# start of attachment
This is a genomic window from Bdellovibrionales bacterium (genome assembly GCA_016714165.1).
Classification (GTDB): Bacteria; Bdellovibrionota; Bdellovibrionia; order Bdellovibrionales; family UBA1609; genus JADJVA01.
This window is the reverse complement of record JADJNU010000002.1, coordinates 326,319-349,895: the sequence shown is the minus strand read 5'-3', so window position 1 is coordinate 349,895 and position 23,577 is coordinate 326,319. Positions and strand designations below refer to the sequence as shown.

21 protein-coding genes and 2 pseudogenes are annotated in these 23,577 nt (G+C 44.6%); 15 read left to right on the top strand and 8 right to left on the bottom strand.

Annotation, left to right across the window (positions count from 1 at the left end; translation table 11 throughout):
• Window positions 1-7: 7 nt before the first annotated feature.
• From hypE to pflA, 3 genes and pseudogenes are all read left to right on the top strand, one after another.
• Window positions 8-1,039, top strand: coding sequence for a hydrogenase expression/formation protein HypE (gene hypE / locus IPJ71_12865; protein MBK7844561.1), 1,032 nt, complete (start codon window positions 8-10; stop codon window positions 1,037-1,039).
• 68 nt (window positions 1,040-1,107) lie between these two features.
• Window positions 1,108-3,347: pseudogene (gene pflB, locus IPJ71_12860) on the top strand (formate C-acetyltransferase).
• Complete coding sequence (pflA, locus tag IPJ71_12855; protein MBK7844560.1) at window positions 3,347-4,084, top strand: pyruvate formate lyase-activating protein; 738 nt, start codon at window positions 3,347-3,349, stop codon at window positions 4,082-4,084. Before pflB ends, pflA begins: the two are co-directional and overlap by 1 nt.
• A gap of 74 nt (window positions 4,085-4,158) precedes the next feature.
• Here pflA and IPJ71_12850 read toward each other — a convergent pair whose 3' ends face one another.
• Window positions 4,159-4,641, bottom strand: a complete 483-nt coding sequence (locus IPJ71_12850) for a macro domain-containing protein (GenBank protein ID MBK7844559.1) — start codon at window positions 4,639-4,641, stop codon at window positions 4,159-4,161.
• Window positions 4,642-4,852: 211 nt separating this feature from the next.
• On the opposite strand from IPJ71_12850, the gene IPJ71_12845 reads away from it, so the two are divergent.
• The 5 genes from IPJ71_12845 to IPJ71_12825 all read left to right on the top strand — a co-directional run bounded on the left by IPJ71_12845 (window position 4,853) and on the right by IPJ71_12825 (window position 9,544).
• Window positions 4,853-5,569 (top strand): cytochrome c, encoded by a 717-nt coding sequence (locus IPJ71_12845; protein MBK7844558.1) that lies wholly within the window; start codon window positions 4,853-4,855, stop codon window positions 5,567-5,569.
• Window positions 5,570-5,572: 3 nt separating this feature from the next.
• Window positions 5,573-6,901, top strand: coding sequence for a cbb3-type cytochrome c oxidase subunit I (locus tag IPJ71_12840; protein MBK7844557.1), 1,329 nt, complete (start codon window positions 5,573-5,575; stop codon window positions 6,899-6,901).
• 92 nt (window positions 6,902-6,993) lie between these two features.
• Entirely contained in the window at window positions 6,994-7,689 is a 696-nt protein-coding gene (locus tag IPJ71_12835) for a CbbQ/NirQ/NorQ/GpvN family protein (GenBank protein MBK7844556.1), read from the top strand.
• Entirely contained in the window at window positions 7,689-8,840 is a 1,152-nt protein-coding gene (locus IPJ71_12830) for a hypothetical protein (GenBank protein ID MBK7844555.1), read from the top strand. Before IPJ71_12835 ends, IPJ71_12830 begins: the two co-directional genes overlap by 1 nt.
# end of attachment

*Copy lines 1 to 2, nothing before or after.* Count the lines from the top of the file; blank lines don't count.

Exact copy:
This is a genomic window from Bdellovibrionales bacterium (genome assembly GCA_016714165.1).
Classification (GTDB): Bacteria; Bdellovibrionota; Bdellovibrionia; order Bdellovibrionales; family UBA1609; genus JADJVA01.